A Case for Smart City Developments

No nation has ever achieved middle-class income status without urbanization.

Globally, urbanization rates keep ascending, and the world is faced with a gigantic set of challenges coming out of demographic imbalances.

While most of North America, Europe and China are seeing their populations diminish in numbers, Africa, Asia and the middle east are staged for population growth, creating an imminent problem of depreciating urban living standards, and national economic under-performance (UN).

As the majority of people, about 70% of global population, are expected to be living in cities by 2050 (World Bank), the problems of 3 billion people globally who need access to water, electricity, health care, and education are set to compound the need for well planned, resilient, sustainable, smart, and human centric cities.

As years progress, the challenges of urbanization and demographics are exerting immense pressure on national economics and people’s way of life. The longer it takes to address them, issues like crime, poverty, poor infrastructure, and unavailability of essentials like power, water, and healthcare will begin to take over as the order of the day.

Undoubtedly, well built, and efficiently run cities remain key to economic turnaround and better standards of life for people globally. Human centric and sustainable policies, technology, infrastructure, and symbiotic environments are critical enablers of the urban solution, especially in Africa and Asia, the regions with the highest urbanization rates.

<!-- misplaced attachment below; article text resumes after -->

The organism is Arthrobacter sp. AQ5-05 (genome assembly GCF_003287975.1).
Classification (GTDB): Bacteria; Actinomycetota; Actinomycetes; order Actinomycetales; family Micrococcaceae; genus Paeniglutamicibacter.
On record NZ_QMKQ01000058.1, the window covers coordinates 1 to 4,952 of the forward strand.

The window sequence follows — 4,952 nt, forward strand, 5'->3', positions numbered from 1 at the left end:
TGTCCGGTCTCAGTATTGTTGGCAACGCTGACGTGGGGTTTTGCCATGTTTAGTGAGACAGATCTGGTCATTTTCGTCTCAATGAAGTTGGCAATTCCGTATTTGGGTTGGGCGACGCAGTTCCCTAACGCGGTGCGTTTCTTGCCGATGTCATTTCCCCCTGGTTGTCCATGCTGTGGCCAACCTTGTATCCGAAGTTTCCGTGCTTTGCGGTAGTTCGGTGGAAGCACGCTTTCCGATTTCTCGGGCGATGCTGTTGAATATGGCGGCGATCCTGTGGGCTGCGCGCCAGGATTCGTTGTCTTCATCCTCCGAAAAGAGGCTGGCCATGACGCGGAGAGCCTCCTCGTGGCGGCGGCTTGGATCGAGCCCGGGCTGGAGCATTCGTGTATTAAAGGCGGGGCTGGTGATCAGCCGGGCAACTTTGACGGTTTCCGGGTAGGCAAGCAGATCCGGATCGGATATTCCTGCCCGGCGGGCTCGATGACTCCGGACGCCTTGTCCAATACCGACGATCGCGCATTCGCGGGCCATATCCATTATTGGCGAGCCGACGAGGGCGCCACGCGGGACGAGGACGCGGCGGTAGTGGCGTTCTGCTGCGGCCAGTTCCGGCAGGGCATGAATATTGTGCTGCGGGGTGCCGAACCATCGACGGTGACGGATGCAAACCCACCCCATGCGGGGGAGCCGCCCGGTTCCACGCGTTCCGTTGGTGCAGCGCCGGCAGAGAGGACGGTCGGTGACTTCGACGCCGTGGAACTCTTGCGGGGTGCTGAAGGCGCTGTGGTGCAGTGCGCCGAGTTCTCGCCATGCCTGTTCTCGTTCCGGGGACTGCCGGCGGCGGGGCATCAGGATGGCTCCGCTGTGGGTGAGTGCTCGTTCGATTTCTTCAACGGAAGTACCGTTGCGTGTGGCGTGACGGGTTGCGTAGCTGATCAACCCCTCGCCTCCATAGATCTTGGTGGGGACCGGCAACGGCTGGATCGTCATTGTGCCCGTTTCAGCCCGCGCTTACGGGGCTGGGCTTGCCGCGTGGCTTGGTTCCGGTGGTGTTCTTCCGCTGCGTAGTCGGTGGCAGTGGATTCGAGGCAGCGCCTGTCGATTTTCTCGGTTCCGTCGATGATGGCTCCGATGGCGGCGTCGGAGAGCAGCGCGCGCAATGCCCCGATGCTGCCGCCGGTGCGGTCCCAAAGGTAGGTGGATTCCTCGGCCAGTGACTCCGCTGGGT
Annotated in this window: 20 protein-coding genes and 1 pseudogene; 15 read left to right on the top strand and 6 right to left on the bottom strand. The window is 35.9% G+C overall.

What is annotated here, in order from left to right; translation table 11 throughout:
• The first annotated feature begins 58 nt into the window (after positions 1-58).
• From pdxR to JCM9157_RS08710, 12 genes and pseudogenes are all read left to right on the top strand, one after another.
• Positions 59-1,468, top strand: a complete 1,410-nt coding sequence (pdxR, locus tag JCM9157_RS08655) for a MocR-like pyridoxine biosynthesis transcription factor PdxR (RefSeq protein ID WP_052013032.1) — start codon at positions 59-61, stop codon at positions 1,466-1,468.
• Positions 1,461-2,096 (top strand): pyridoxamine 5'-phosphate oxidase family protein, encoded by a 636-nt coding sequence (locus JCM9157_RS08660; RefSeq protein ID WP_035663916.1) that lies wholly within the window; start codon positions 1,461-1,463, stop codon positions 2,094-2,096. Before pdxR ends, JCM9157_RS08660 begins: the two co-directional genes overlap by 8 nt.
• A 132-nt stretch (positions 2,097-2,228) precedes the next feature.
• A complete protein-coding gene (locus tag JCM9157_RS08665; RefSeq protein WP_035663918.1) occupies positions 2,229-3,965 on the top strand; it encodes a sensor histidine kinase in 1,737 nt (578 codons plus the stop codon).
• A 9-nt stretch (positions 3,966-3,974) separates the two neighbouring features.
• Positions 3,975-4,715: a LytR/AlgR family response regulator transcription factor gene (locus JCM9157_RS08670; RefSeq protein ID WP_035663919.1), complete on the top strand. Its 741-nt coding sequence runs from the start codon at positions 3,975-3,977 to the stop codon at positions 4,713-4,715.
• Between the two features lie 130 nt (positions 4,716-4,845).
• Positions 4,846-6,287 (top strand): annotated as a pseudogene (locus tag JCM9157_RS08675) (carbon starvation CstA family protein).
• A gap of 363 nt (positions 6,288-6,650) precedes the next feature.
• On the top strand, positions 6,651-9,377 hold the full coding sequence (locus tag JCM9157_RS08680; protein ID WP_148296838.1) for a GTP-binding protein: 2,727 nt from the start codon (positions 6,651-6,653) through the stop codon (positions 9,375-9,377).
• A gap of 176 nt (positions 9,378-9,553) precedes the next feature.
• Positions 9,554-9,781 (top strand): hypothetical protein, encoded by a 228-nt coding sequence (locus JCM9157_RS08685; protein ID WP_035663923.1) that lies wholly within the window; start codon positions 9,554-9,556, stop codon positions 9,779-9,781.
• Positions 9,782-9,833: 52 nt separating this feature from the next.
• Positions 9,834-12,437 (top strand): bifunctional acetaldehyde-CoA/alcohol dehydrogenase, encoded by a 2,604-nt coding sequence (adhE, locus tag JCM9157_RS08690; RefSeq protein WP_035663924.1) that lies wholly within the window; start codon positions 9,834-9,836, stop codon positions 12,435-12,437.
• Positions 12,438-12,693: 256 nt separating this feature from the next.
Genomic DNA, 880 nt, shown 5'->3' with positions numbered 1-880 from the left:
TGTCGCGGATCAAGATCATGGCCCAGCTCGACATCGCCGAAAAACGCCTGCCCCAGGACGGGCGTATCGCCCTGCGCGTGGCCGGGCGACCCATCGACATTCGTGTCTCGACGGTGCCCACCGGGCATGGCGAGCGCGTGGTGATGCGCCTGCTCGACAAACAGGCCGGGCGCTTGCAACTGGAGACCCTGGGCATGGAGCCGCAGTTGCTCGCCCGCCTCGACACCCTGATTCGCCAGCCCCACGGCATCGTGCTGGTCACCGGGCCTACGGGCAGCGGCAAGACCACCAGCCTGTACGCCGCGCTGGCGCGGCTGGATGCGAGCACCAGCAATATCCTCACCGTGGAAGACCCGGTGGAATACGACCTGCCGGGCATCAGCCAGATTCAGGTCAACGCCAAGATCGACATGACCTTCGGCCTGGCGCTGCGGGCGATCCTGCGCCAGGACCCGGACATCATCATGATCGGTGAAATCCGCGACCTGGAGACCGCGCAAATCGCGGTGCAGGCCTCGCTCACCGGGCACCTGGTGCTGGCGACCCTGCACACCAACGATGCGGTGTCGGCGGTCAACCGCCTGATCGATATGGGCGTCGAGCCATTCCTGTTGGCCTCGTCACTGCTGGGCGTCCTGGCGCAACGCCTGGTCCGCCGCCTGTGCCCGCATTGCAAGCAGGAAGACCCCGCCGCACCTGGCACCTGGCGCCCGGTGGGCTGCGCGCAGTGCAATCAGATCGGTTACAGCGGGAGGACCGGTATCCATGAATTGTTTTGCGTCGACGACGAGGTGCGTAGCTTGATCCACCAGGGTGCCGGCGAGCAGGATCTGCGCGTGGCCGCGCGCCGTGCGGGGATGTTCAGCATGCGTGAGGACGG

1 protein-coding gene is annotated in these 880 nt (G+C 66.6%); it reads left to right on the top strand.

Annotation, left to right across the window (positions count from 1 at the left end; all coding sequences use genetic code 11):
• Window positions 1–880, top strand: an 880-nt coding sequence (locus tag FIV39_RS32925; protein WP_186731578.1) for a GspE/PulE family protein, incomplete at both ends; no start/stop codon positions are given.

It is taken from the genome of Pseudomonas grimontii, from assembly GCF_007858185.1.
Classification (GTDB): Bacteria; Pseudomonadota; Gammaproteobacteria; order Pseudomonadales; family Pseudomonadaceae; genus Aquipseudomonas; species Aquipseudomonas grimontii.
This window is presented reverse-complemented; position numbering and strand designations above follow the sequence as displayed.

The goal is to adopt a collaborative approach in the urban reformation process. The challenge, however, is not just keeping up with the ever-evolving technology, it is keeping people at the center of new urban formations. Involving multiple stakeholders early, from government, city, private sector, to residents is primary in the solution delivery process.

Investment and entrepreneurial opportunities are opening as cities and local governments try to keep pace with rapid urbanization and population growth, especially in developing nations. Gaps in arising out of this expansion will need sustainable solutions that include; (1) Infrastructure – in order to accommodate the rapid expansion in urban dwellings, experts estimate that US$78 trillion in global infrastructure investment is required by 2030 alone (PWC). (2) Residential Developments – more than 1 billion people live in housing that is below minimum standards of comfort and sanitation, and new houses will have to be built for 3 billion people by 2030 (UNDP). (3) Technology – the array of technologies to support smart activities in cities has developed rapidly, rendering 2015 technologies outdated but opening up an opportunity for upgrading technologies, or implementing new tech programs in cities. (4) African Smart Cities – almost all of the new growth in urban areas will take place in lesser known medium-sized cities of developing countries (PWC).

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